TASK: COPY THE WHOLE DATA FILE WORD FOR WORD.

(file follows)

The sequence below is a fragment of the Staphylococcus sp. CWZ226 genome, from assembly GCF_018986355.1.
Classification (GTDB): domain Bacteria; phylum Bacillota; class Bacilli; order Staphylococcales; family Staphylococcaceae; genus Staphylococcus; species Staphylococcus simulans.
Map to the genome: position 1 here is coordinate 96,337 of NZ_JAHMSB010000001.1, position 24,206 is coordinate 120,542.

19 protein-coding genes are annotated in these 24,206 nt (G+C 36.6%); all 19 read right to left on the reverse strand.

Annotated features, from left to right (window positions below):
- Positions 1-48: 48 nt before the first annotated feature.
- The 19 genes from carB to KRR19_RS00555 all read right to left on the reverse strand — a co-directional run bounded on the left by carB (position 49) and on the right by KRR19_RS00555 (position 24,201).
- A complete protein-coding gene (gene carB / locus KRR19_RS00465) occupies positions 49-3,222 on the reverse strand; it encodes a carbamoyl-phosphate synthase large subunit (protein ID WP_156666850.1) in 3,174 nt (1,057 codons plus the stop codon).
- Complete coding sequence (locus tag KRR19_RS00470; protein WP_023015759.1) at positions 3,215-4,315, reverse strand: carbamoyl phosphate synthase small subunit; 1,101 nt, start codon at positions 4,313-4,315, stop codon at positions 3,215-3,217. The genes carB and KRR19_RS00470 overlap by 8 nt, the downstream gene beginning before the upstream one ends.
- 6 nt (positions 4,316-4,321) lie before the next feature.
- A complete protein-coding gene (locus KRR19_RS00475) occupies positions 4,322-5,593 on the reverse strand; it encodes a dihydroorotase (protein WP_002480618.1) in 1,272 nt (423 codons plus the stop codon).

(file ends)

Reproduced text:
The sequence below is a fragment of the Staphylococcus sp. CWZ226 genome, from assembly GCF_018986355.1.
Classification (GTDB): domain Bacteria; phylum Bacillota; class Bacilli; order Staphylococcales; family Staphylococcaceae; genus Staphylococcus; species Staphylococcus simulans.
Map to the genome: position 1 here is coordinate 96,337 of NZ_JAHMSB010000001.1, position 24,206 is coordinate 120,542.

19 protein-coding genes are annotated in these 24,206 nt (G+C 36.6%); all 19 read right to left on the reverse strand.

Annotated features, from left to right (window positions below):
- Positions 1-48: 48 nt before the first annotated feature.
- The 19 genes from carB to KRR19_RS00555 all read right to left on the reverse strand — a co-directional run bounded on the left by carB (position 49) and on the right by KRR19_RS00555 (position 24,201).
- A complete protein-coding gene (gene carB / locus KRR19_RS00465) occupies positions 49-3,222 on the reverse strand; it encodes a carbamoyl-phosphate synthase large subunit (protein ID WP_156666850.1) in 3,174 nt (1,057 codons plus the stop codon).
- Complete coding sequence (locus tag KRR19_RS00470; protein WP_023015759.1) at positions 3,215-4,315, reverse strand: carbamoyl phosphate synthase small subunit; 1,101 nt, start codon at positions 4,313-4,315, stop codon at positions 3,215-3,217. The genes carB and KRR19_RS00470 overlap by 8 nt, the downstream gene beginning before the upstream one ends.
- 6 nt (positions 4,316-4,321) lie before the next feature.
- A complete protein-coding gene (locus KRR19_RS00475) occupies positions 4,322-5,593 on the reverse strand; it encodes a dihydroorotase (protein WP_002480618.1) in 1,272 nt (423 codons plus the stop codon).